A programmable divider is particularly useful in radio transmitter applications, since a large number of transmit frequencies can be produced from a single stable, accurate, but expensive, quartz crystal—controlled reference oscillator.
Some PLLs also include a divider between the reference clock and the reference input to the phase detector. It might seem simpler to just feed the PLL a lower frequency, but in some cases the reference frequency may be constrained by other issues, and then the reference divider is useful.
Frequency multiplication can also be attained by locking the VCO output to the N th harmonic of the reference signal. Instead of a simple phase detector, the design uses a harmonic mixer sampling mixer.
The harmonic mixer turns the reference signal into an impulse train that is rich in harmonics. Consequently, the desired harmonic mixer output representing the difference between the N harmonic and the VCO output falls within the loop filter passband.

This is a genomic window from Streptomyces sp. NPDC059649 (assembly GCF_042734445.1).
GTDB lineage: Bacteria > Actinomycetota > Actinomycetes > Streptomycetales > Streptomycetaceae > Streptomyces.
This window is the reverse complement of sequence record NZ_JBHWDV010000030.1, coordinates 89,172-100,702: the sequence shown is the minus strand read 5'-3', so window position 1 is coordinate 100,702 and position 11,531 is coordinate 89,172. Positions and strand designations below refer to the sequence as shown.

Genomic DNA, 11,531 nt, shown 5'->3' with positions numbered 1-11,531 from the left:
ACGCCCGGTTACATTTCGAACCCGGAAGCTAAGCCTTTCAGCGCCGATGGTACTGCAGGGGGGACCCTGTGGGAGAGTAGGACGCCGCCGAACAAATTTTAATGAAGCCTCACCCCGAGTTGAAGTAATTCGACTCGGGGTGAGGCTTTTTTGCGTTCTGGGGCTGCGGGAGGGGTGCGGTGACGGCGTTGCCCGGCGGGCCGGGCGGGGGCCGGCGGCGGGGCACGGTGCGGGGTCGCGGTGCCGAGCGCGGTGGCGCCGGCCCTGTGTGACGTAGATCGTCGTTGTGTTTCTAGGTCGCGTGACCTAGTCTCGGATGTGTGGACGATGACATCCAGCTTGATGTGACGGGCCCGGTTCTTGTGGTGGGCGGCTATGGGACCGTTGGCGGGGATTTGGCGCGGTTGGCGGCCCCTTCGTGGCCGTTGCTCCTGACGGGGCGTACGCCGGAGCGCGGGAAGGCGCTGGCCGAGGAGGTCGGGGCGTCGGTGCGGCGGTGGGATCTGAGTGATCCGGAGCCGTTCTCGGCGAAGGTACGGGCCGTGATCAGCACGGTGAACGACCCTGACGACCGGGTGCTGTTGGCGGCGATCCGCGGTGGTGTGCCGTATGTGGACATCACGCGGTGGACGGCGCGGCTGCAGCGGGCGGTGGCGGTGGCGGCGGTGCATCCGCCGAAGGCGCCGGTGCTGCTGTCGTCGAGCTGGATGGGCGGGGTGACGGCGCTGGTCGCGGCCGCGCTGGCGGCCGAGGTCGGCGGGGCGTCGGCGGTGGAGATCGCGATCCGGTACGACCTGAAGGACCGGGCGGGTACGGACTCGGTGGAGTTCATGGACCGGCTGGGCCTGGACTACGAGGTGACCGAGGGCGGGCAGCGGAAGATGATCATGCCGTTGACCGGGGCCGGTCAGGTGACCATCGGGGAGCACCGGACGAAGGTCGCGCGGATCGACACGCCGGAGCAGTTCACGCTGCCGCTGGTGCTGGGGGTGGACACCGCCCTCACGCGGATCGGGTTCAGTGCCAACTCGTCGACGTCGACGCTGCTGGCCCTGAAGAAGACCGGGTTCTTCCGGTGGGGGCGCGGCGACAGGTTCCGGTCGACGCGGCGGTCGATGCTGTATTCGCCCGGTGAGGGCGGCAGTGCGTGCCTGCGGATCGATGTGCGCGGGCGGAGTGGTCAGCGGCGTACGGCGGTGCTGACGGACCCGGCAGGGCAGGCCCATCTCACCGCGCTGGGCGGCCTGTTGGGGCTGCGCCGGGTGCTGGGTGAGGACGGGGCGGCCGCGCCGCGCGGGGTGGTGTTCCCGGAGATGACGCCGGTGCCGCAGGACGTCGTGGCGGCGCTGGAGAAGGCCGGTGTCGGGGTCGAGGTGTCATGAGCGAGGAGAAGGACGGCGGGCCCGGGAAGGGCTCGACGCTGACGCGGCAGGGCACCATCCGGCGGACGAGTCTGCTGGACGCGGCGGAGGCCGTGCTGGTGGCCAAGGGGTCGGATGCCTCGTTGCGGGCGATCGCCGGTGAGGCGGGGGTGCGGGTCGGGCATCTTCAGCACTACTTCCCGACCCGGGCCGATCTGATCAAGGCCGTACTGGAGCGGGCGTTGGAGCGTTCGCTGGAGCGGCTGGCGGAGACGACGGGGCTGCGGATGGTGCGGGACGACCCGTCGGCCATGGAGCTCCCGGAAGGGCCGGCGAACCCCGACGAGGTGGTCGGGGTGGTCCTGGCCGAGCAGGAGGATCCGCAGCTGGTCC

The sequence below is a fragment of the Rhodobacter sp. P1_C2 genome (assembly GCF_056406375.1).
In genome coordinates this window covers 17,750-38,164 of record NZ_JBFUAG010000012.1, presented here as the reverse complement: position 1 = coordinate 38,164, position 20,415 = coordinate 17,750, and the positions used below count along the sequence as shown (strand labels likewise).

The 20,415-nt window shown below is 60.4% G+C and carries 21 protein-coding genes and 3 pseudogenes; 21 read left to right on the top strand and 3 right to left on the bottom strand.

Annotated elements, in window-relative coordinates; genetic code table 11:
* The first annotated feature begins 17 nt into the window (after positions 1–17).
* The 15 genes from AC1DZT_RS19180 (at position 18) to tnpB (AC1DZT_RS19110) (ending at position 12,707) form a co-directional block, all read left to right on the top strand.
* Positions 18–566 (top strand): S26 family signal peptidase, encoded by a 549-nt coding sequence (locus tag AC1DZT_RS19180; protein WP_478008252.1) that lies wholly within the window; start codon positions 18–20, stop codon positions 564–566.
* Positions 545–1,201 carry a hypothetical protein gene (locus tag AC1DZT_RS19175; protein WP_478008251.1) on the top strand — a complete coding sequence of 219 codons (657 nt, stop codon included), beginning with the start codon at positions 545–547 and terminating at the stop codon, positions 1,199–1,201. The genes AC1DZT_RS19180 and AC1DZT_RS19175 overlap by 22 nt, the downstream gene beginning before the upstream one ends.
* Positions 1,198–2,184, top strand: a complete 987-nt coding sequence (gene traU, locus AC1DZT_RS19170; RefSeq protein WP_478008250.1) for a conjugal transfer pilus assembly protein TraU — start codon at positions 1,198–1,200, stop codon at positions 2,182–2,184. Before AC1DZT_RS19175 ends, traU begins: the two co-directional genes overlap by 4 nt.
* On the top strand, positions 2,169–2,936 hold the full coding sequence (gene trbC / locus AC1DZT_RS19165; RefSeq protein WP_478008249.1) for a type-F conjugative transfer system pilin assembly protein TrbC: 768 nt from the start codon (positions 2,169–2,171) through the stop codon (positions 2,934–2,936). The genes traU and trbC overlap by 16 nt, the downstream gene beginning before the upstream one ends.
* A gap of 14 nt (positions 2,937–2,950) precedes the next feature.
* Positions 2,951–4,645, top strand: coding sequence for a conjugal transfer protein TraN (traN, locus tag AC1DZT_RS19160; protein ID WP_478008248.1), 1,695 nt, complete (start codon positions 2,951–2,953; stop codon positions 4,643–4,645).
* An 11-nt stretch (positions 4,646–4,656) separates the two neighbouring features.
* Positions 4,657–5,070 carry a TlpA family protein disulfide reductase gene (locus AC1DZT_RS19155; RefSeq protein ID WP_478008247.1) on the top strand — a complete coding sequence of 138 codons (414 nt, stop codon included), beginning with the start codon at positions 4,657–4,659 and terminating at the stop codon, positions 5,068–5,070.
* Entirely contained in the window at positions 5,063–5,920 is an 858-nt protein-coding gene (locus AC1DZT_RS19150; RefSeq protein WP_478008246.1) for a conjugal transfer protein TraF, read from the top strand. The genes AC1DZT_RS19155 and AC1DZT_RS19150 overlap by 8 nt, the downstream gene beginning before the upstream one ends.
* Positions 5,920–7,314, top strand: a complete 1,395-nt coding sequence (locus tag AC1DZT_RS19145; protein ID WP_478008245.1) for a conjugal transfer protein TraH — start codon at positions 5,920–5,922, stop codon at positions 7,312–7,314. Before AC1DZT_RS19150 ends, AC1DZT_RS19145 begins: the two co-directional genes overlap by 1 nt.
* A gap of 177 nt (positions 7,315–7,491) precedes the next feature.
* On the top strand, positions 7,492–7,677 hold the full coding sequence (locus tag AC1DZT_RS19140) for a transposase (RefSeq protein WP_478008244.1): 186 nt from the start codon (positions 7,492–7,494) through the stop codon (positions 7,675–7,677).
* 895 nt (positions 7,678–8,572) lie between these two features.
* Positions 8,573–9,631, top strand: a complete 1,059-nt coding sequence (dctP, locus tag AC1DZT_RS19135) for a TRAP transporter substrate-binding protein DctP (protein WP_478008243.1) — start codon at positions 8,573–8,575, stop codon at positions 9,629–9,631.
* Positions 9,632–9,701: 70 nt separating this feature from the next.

It should also be noted that the feedback is not limited to a frequency divider. This element can be other elements such as a frequency multiplier, or a mixer.
The multiplier will make the VCO output a sub-multiple rather than a multiple of the reference frequency. A mixer can translate the VCO frequency by a fixed offset.
It may also be a combination of these. An example being a divider following a mixer; this allows the divider to operate at a much lower frequency than the VCO without a loss in loop gain.
The equations governing a phase-locked loop with an analog multiplier as the phase detector and linear filter may be derived as follows.
The star symbol is a conjugate transpose. Then the following dynamical system describes PLL behavior. The time-domain model takes the form. PD characteristics for this signals is equal  to.
Phase locked loops can also be analyzed as control systems by applying the Laplace transform. The loop response can be written as:.